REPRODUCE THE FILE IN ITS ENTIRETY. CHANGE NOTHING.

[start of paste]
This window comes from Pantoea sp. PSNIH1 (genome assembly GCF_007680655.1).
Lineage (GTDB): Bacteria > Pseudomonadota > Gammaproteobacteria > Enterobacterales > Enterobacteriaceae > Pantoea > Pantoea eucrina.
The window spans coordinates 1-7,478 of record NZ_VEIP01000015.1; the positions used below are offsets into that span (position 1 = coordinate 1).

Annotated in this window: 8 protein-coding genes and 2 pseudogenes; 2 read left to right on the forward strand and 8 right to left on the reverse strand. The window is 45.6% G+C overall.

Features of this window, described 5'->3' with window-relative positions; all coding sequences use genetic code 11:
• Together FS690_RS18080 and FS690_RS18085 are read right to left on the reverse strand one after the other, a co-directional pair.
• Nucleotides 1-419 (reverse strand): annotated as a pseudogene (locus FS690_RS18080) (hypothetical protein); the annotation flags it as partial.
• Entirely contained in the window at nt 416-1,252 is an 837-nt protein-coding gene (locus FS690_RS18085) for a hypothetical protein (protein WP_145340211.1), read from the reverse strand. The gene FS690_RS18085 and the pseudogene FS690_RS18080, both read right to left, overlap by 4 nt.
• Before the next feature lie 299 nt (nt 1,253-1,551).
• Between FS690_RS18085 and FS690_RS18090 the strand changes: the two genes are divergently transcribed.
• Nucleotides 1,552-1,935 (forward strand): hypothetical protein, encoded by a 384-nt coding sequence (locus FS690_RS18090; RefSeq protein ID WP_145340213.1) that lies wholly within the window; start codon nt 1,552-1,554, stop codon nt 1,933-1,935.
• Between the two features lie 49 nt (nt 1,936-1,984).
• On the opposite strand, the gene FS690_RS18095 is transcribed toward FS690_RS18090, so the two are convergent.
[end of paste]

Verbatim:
This window comes from Pantoea sp. PSNIH1 (genome assembly GCF_007680655.1).
Lineage (GTDB): Bacteria > Pseudomonadota > Gammaproteobacteria > Enterobacterales > Enterobacteriaceae > Pantoea > Pantoea eucrina.
The window spans coordinates 1-7,478 of record NZ_VEIP01000015.1; the positions used below are offsets into that span (position 1 = coordinate 1).

Annotated in this window: 8 protein-coding genes and 2 pseudogenes; 2 read left to right on the forward strand and 8 right to left on the reverse strand. The window is 45.6% G+C overall.

Features of this window, described 5'->3' with window-relative positions; all coding sequences use genetic code 11:
• Together FS690_RS18080 and FS690_RS18085 are read right to left on the reverse strand one after the other, a co-directional pair.
• Nucleotides 1-419 (reverse strand): annotated as a pseudogene (locus FS690_RS18080) (hypothetical protein); the annotation flags it as partial.
• Entirely contained in the window at nt 416-1,252 is an 837-nt protein-coding gene (locus FS690_RS18085) for a hypothetical protein (protein WP_145340211.1), read from the reverse strand. The gene FS690_RS18085 and the pseudogene FS690_RS18080, both read right to left, overlap by 4 nt.
• Before the next feature lie 299 nt (nt 1,253-1,551).
• Between FS690_RS18085 and FS690_RS18090 the strand changes: the two genes are divergently transcribed.
• Nucleotides 1,552-1,935 (forward strand): hypothetical protein, encoded by a 384-nt coding sequence (locus FS690_RS18090; RefSeq protein ID WP_145340213.1) that lies wholly within the window; start codon nt 1,552-1,554, stop codon nt 1,933-1,935.
• Between the two features lie 49 nt (nt 1,936-1,984).
• On the opposite strand, the gene FS690_RS18095 is transcribed toward FS690_RS18090, so the two are convergent.